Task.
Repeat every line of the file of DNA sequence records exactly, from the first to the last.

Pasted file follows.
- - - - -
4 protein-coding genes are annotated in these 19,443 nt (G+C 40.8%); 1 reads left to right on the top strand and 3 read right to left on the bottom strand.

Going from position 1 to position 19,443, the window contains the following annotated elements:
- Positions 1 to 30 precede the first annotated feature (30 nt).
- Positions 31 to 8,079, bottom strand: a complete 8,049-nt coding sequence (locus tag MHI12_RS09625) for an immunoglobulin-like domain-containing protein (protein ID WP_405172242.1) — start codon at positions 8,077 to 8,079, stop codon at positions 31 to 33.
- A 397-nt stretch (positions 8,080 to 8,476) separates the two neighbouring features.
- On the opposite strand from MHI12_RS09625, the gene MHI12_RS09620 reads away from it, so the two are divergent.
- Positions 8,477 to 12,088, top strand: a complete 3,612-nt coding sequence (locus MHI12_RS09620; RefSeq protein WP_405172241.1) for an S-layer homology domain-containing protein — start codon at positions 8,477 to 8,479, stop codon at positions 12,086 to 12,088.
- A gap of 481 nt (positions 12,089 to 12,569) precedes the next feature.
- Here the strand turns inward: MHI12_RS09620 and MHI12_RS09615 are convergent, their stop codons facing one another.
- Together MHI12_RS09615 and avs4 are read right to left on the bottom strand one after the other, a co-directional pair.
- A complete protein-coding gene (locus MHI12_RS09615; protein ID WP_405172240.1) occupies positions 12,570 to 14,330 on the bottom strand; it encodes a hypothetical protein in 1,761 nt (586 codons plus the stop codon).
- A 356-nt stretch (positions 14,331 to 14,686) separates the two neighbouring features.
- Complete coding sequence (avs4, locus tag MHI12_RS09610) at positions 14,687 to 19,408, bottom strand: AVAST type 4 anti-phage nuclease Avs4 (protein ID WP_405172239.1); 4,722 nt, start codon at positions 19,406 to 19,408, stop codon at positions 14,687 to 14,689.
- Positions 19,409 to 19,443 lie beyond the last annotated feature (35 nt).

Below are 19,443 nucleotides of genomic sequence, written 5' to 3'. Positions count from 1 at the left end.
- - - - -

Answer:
4 protein-coding genes are annotated in these 19,443 nt (G+C 40.8%); 1 reads left to right on the top strand and 3 read right to left on the bottom strand.

Going from position 1 to position 19,443, the window contains the following annotated elements:
- Positions 1 to 30 precede the first annotated feature (30 nt).
- Positions 31 to 8,079, bottom strand: a complete 8,049-nt coding sequence (locus tag MHI12_RS09625) for an immunoglobulin-like domain-containing protein (protein ID WP_405172242.1) — start codon at positions 8,077 to 8,079, stop codon at positions 31 to 33.
- A 397-nt stretch (positions 8,080 to 8,476) separates the two neighbouring features.
- On the opposite strand from MHI12_RS09625, the gene MHI12_RS09620 reads away from it, so the two are divergent.
- Positions 8,477 to 12,088, top strand: a complete 3,612-nt coding sequence (locus MHI12_RS09620; RefSeq protein WP_405172241.1) for an S-layer homology domain-containing protein — start codon at positions 8,477 to 8,479, stop codon at positions 12,086 to 12,088.
- A gap of 481 nt (positions 12,089 to 12,569) precedes the next feature.
- Here the strand turns inward: MHI12_RS09620 and MHI12_RS09615 are convergent, their stop codons facing one another.
- Together MHI12_RS09615 and avs4 are read right to left on the bottom strand one after the other, a co-directional pair.
- A complete protein-coding gene (locus MHI12_RS09615; protein ID WP_405172240.1) occupies positions 12,570 to 14,330 on the bottom strand; it encodes a hypothetical protein in 1,761 nt (586 codons plus the stop codon).
- A 356-nt stretch (positions 14,331 to 14,686) separates the two neighbouring features.
- Complete coding sequence (avs4, locus tag MHI12_RS09610) at positions 14,687 to 19,408, bottom strand: AVAST type 4 anti-phage nuclease Avs4 (protein ID WP_405172239.1); 4,722 nt, start codon at positions 19,406 to 19,408, stop codon at positions 14,687 to 14,689.
- Positions 19,409 to 19,443 lie beyond the last annotated feature (35 nt).

Below are 19,443 nucleotides of genomic sequence, written 5' to 3'. Positions count from 1 at the left end.